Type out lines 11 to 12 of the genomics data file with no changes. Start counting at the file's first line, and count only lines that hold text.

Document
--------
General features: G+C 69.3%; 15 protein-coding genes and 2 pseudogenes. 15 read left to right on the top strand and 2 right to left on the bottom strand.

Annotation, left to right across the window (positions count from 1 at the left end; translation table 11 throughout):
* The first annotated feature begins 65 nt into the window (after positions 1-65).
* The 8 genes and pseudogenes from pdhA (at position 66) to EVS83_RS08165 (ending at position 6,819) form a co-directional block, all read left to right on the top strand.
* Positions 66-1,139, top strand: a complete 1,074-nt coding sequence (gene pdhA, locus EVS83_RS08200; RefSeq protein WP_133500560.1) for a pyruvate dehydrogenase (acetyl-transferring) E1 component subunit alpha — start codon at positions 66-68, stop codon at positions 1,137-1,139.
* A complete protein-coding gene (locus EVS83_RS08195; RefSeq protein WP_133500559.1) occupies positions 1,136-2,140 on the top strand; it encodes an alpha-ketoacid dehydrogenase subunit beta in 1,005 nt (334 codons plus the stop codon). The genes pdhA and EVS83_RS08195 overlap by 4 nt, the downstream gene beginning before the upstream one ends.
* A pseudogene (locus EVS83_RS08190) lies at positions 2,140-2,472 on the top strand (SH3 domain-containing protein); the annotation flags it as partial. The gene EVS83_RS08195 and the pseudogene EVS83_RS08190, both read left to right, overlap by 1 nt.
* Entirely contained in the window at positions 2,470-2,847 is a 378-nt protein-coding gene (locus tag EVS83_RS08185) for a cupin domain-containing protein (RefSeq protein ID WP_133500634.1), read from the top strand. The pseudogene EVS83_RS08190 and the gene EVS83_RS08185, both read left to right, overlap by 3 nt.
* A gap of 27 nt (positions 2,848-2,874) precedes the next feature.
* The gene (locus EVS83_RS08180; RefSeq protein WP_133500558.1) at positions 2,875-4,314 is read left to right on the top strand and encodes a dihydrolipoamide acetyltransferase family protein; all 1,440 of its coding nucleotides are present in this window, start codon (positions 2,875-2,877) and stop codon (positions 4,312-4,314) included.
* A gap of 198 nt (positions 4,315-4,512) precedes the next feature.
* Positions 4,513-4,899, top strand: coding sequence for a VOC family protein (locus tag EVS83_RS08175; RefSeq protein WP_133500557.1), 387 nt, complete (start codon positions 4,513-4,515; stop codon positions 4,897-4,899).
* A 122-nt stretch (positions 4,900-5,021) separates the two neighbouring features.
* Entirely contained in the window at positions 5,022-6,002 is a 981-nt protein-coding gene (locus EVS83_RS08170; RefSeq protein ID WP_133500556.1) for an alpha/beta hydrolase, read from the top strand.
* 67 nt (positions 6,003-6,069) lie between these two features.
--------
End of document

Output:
* A gap of 198 nt (positions 4,315-4,512) precedes the next feature.
* Positions 4,513-4,899, top strand: coding sequence for a VOC family protein (locus tag EVS83_RS08175; RefSeq protein WP_133500557.1), 387 nt, complete (start codon positions 4,513-4,515; stop codon positions 4,897-4,899).